The most important news in the Cuban press does not come with titles that give away its contents. Under the titles “Informing the population,” “Letter from the Ministry of the Interior,” or “Declaration of the State Council,” we learned of the most significant events. This Monday it was the newspaper Granma which trumpeted in huge letters, “Information for our people.” The elderly quickly bought all the newspapers from the kiosks and raised, to two pesos, the resale price for a copy of the official organ of the Cuban Communist Party.
“Granma is authorized to report,” the newspaper announced, just as they used to do, in their time, in the pages of the Soviet newspaper Pravda. The expression made me think about how much news they have been ordered not to report in our largest circulation daily paper, and with what discipline they have complied with this direction to shut up. I shook off the Stalinist reminders of the front page and continued reading. After a few paragraphs it was already clear to me that not only did the design recall the worst of the Russian press before Glasnost, but that the tone and threats did as well. With the warning that “any attempt to violate the law or the rules of social coexistence will be met with a swift and forceful response,” the editorial warns speculators, profiteers, or sellers in the informal market that punishment awaits them.
I was especially confused by a small paragraph in the center of a very “Pravda-like” composition that pointed out: “Thus it invariably will be enforced in the face of such actions and against all signs of privilege, corruption or theft…” How could the General Prosecutor of the Republic cope with so many privileges, granted to the ideologically loyal, that proliferate on this Island. Will the excesses that are going to be penalized include the beach house where the lieutenant colonel vacations with his family, the shopping bag with chicken and detergent given to the censor for filtering web pages, the access to preferential prices enjoyed by the whistleblowers and the “vultures” of State Security. These are the privileges I see around me, but I don’t think that Granma has launched a crusade against them. That would be an act of self-cannibalism.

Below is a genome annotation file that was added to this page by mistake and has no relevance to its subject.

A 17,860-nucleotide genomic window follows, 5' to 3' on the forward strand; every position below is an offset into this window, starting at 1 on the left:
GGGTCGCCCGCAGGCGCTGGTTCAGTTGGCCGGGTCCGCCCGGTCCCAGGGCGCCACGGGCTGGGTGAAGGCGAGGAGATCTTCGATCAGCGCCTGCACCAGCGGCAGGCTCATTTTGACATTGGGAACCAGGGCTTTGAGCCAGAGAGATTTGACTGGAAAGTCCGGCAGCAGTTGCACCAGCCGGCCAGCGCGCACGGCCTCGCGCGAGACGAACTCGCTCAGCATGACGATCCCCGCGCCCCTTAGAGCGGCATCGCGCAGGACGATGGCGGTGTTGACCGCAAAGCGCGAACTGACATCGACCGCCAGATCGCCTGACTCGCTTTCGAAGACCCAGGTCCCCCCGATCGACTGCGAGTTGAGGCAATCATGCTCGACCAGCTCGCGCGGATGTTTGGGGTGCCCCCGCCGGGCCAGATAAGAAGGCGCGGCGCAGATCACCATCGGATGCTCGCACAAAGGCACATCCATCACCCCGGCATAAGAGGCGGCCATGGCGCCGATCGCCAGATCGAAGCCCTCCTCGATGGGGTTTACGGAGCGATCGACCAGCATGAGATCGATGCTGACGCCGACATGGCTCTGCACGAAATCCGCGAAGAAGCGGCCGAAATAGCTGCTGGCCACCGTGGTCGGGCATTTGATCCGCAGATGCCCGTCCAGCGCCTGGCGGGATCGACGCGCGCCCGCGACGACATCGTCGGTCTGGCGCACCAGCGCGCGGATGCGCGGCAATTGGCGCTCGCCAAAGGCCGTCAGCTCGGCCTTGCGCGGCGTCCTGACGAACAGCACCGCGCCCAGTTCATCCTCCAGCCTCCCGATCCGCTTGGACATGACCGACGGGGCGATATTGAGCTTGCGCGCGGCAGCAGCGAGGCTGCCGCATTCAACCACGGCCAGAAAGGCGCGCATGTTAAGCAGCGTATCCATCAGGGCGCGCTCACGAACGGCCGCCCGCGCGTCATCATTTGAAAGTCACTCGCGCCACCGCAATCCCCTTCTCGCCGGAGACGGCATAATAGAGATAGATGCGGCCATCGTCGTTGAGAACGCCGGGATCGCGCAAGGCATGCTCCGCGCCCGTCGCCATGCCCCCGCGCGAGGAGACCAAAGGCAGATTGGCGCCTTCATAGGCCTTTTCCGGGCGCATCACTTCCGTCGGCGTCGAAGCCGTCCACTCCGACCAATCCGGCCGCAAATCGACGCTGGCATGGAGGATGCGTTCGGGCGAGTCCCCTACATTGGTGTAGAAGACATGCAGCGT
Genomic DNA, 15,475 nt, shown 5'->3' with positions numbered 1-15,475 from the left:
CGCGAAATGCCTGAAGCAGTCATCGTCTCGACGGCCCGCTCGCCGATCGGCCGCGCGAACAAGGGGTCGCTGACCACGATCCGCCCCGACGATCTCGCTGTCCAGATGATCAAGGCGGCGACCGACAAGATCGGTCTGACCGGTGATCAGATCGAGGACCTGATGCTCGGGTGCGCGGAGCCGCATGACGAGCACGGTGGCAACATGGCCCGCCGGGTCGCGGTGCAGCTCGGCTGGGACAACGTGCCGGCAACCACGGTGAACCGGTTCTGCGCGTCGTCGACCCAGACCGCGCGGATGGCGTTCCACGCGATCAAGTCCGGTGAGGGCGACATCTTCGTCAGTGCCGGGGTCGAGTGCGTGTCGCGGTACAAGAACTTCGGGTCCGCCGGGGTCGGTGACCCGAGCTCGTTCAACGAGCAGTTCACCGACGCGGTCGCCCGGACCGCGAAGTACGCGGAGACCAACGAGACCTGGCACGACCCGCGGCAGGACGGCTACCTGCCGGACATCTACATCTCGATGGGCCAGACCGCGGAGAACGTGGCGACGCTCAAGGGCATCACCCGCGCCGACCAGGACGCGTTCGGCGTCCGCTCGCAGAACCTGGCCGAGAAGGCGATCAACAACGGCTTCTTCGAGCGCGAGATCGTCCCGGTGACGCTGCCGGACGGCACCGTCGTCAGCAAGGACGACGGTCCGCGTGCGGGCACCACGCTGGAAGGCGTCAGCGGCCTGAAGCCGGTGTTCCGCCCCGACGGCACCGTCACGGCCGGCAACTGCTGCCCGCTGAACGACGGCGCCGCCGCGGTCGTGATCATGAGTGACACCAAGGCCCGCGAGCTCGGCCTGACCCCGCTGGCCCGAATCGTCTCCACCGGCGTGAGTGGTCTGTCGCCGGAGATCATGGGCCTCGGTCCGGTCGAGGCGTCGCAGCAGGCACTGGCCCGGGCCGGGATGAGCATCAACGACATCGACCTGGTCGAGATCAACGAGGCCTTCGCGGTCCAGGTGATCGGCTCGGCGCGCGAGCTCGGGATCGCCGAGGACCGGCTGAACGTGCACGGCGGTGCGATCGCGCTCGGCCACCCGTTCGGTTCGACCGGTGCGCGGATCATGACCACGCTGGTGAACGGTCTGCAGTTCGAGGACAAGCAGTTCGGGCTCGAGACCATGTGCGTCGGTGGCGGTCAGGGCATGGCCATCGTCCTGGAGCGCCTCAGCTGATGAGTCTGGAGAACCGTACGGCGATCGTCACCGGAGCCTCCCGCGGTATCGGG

The title of this article should be “It threatens our people,” because we are all included in the harsh words that seem to be directed only at criminals. I read it like this because who is this country doesn’t cross the line of illegality to buy something; what citizen doesn’t depend on the black market; how many families don’t survive through the diversion of resources against the indignity of their salaries; which are the mechanisms of distribution that aren’t plagued by corruption, so despicable but tolerated by the State itself because it is one of the safety valves that prevents a social explosion. The ghost of Pravda is not the only ghost I have perceived through reading this article, but also that of radicalization, the strong hand, and the State of Emergency. That situation of a constant battle against something within which our leaders seem to feel so comfortable.